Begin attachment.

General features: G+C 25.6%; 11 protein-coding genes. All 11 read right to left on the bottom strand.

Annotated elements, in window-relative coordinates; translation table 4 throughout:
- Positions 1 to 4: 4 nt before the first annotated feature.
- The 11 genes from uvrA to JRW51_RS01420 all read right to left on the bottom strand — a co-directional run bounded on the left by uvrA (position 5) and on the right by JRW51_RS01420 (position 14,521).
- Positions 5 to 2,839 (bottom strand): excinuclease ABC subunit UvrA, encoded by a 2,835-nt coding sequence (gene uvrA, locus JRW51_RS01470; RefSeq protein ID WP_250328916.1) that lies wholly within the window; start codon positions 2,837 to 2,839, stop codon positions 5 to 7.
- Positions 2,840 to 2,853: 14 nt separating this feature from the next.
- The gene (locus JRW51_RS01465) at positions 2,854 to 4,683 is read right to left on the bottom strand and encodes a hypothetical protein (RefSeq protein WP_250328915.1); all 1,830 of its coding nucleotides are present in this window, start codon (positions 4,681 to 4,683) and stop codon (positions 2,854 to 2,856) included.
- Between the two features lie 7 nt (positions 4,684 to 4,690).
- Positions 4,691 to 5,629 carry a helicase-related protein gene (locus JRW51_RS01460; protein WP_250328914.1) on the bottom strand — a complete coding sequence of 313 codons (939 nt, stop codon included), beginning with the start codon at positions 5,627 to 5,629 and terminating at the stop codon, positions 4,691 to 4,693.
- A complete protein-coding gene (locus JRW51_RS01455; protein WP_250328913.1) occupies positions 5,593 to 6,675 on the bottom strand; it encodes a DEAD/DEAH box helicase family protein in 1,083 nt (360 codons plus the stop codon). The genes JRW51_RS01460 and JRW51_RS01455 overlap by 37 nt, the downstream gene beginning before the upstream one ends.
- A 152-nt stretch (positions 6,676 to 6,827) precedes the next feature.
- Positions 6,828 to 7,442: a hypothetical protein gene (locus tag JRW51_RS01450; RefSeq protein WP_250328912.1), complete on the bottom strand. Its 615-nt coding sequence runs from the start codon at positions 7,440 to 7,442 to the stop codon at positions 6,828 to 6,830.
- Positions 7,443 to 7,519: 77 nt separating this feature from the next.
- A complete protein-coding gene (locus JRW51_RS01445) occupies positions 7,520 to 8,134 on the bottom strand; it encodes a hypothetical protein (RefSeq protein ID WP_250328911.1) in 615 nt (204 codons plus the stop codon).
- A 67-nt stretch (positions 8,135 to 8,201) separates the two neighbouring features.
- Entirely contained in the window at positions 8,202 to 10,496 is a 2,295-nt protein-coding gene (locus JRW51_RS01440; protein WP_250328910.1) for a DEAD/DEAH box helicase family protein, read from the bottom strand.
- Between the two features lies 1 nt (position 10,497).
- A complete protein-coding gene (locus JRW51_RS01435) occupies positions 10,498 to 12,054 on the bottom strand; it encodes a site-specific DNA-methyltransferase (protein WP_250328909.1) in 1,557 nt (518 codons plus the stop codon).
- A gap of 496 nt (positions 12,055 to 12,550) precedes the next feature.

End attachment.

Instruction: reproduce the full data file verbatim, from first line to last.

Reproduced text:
General features: G+C 25.6%; 11 protein-coding genes. All 11 read right to left on the bottom strand.

Annotated elements, in window-relative coordinates; translation table 4 throughout:
- Positions 1 to 4: 4 nt before the first annotated feature.
- The 11 genes from uvrA to JRW51_RS01420 all read right to left on the bottom strand — a co-directional run bounded on the left by uvrA (position 5) and on the right by JRW51_RS01420 (position 14,521).
- Positions 5 to 2,839 (bottom strand): excinuclease ABC subunit UvrA, encoded by a 2,835-nt coding sequence (gene uvrA, locus JRW51_RS01470; RefSeq protein ID WP_250328916.1) that lies wholly within the window; start codon positions 2,837 to 2,839, stop codon positions 5 to 7.
- Positions 2,840 to 2,853: 14 nt separating this feature from the next.
- The gene (locus JRW51_RS01465) at positions 2,854 to 4,683 is read right to left on the bottom strand and encodes a hypothetical protein (RefSeq protein WP_250328915.1); all 1,830 of its coding nucleotides are present in this window, start codon (positions 4,681 to 4,683) and stop codon (positions 2,854 to 2,856) included.
- Between the two features lie 7 nt (positions 4,684 to 4,690).
- Positions 4,691 to 5,629 carry a helicase-related protein gene (locus JRW51_RS01460; protein WP_250328914.1) on the bottom strand — a complete coding sequence of 313 codons (939 nt, stop codon included), beginning with the start codon at positions 5,627 to 5,629 and terminating at the stop codon, positions 4,691 to 4,693.
- A complete protein-coding gene (locus JRW51_RS01455; protein WP_250328913.1) occupies positions 5,593 to 6,675 on the bottom strand; it encodes a DEAD/DEAH box helicase family protein in 1,083 nt (360 codons plus the stop codon). The genes JRW51_RS01460 and JRW51_RS01455 overlap by 37 nt, the downstream gene beginning before the upstream one ends.
- A 152-nt stretch (positions 6,676 to 6,827) precedes the next feature.
- Positions 6,828 to 7,442: a hypothetical protein gene (locus tag JRW51_RS01450; RefSeq protein WP_250328912.1), complete on the bottom strand. Its 615-nt coding sequence runs from the start codon at positions 7,440 to 7,442 to the stop codon at positions 6,828 to 6,830.
- Positions 7,443 to 7,519: 77 nt separating this feature from the next.
- A complete protein-coding gene (locus JRW51_RS01445) occupies positions 7,520 to 8,134 on the bottom strand; it encodes a hypothetical protein (RefSeq protein ID WP_250328911.1) in 615 nt (204 codons plus the stop codon).
- A 67-nt stretch (positions 8,135 to 8,201) separates the two neighbouring features.
- Entirely contained in the window at positions 8,202 to 10,496 is a 2,295-nt protein-coding gene (locus JRW51_RS01440; protein WP_250328910.1) for a DEAD/DEAH box helicase family protein, read from the bottom strand.
- Between the two features lies 1 nt (position 10,497).
- A complete protein-coding gene (locus JRW51_RS01435) occupies positions 10,498 to 12,054 on the bottom strand; it encodes a site-specific DNA-methyltransferase (protein WP_250328909.1) in 1,557 nt (518 codons plus the stop codon).
- A gap of 496 nt (positions 12,055 to 12,550) precedes the next feature.